The song that brought us to this part of the country in the first place is probably the oldest song on our list. Oh Shenandoah is a classic expression of love for either a girl or a place. I've always read it as being about the place but some think it's about an Indian chief's daughter. Either way, as it's folk music there are different versions so you can suit yourself. My money is on the original being about the land because it was a sailor's song, and given that there's going to be another girl in the next port I think that what the sailor is yearning for is home.

To my ears it sounds like an Irish ballad. And seeing as how it's been in existence since at least 1882, it's not surprising that it doesn't sound 'American'. Britannia was still ruling the waves back then with the help of men from all over her empire. So I expect that the old world supplied the main cultural influence on the men who wrote songs about the new world. And according to the mighty Wikipedia a man called J.E. Laidlaw of San Francisco reported hearing a version sung by a black Barbadian on a ship from Glasgow in 1894. But it fascinates me that though the music still sounds British/Irish, the songwriter clearly sees himself as American and that land as being his land. The USA may have been less than 100 years old when Oh Shenandoah was first penned but already the white settlers were prone to a sentimental romanticisizing of the place that was every bit as heartfelt as any Irish ballad.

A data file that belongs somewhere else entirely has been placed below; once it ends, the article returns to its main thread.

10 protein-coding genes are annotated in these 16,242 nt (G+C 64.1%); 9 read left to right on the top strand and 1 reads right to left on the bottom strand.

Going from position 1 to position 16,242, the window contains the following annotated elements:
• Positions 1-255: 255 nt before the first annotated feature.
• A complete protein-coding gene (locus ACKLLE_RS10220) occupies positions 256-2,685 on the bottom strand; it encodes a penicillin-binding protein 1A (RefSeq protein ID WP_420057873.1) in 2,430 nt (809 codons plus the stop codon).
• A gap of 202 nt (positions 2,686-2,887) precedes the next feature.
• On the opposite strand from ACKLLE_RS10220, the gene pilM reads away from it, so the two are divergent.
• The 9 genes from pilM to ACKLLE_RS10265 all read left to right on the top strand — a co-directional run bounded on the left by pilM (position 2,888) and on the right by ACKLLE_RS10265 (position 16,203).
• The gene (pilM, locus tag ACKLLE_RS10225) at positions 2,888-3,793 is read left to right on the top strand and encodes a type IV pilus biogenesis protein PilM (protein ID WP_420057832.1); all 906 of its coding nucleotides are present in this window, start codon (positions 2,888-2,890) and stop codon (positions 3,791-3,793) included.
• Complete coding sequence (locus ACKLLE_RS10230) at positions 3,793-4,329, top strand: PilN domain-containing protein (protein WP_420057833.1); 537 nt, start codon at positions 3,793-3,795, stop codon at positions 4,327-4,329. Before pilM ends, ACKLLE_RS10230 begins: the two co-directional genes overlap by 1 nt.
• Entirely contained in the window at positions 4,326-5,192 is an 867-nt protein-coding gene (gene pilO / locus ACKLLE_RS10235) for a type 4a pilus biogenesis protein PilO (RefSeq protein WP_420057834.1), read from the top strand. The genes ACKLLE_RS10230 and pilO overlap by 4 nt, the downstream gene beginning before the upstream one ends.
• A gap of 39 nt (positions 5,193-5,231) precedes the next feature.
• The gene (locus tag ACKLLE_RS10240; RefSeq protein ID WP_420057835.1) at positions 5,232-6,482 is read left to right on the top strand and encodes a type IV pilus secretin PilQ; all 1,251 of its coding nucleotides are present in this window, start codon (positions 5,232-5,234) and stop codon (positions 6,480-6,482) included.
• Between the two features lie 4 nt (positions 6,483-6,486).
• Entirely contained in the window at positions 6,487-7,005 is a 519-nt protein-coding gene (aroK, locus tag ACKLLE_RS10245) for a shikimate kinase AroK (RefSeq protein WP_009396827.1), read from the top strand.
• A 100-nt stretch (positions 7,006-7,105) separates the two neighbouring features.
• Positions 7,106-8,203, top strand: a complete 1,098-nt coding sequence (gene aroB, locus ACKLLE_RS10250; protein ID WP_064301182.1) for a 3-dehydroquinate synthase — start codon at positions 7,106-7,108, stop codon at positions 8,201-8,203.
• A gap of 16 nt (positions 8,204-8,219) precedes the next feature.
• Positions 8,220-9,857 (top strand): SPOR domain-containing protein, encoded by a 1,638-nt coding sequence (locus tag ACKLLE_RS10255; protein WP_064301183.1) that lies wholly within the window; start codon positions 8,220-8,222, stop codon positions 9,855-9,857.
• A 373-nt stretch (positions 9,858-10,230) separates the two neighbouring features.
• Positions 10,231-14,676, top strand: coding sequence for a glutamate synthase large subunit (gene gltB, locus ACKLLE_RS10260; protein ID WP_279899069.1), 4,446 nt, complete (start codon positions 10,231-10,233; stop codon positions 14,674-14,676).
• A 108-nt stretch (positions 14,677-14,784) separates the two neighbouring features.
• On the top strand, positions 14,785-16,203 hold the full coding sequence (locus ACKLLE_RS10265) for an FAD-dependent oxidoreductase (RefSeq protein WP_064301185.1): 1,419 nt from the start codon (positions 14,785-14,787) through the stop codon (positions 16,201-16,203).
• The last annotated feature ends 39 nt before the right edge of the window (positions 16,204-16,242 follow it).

Is this a well known song in the UK? I'm not so sure. I'm from an Irish family and got bitten by the folk music bug when I was a youth though I doubt my non-folk loving contemporaries would know it. But any serious muso should know it. Everybody from Bruce Springsteen to Bryn Terfel has sung it. Instrumentalists cover it too and they are equally diverse... from Bill Frisell to James Galway to Keith Jarrett. It's become a standard for classical crossover tenors and jazz soloists with an eye on some sales. And of course it's meat and drink to the folk, country and bluegrass gangs. Others who couldn't resist it include Robeson, Dylan, Van the Man, Judy Garland and Jimmy Rodgers. Ok so not everybody... Slipknot haven't done it (yet) but Thin Lizzy did so you get my point. Here's a couple of versions you might like...